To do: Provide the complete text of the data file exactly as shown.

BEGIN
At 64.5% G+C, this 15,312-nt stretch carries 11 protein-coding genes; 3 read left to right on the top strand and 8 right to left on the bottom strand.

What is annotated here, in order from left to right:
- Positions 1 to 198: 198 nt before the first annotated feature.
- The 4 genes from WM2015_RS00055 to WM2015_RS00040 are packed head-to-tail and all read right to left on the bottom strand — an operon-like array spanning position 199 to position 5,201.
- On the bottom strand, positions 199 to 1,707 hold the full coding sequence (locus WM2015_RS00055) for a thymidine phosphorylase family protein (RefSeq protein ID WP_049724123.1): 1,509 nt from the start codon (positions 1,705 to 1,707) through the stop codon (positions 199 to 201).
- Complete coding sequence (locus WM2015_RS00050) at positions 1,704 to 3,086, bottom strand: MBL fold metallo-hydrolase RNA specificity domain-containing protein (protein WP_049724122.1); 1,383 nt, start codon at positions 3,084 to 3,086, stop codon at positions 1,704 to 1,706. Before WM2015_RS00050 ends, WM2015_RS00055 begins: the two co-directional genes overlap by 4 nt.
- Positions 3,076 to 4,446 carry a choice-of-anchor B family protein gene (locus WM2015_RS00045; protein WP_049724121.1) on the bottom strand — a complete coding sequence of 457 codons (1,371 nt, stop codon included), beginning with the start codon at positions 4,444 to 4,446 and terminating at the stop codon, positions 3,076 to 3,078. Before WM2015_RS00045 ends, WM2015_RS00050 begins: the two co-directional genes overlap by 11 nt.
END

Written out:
At 64.5% G+C, this 15,312-nt stretch carries 11 protein-coding genes; 3 read left to right on the top strand and 8 right to left on the bottom strand.

What is annotated here, in order from left to right:
- Positions 1 to 198: 198 nt before the first annotated feature.
- The 4 genes from WM2015_RS00055 to WM2015_RS00040 are packed head-to-tail and all read right to left on the bottom strand — an operon-like array spanning position 199 to position 5,201.
- On the bottom strand, positions 199 to 1,707 hold the full coding sequence (locus WM2015_RS00055) for a thymidine phosphorylase family protein (RefSeq protein ID WP_049724123.1): 1,509 nt from the start codon (positions 1,705 to 1,707) through the stop codon (positions 199 to 201).
- Complete coding sequence (locus WM2015_RS00050) at positions 1,704 to 3,086, bottom strand: MBL fold metallo-hydrolase RNA specificity domain-containing protein (protein WP_049724122.1); 1,383 nt, start codon at positions 3,084 to 3,086, stop codon at positions 1,704 to 1,706. Before WM2015_RS00050 ends, WM2015_RS00055 begins: the two co-directional genes overlap by 4 nt.
- Positions 3,076 to 4,446 carry a choice-of-anchor B family protein gene (locus WM2015_RS00045; protein WP_049724121.1) on the bottom strand — a complete coding sequence of 457 codons (1,371 nt, stop codon included), beginning with the start codon at positions 4,444 to 4,446 and terminating at the stop codon, positions 3,076 to 3,078. Before WM2015_RS00045 ends, WM2015_RS00050 begins: the two co-directional genes overlap by 11 nt.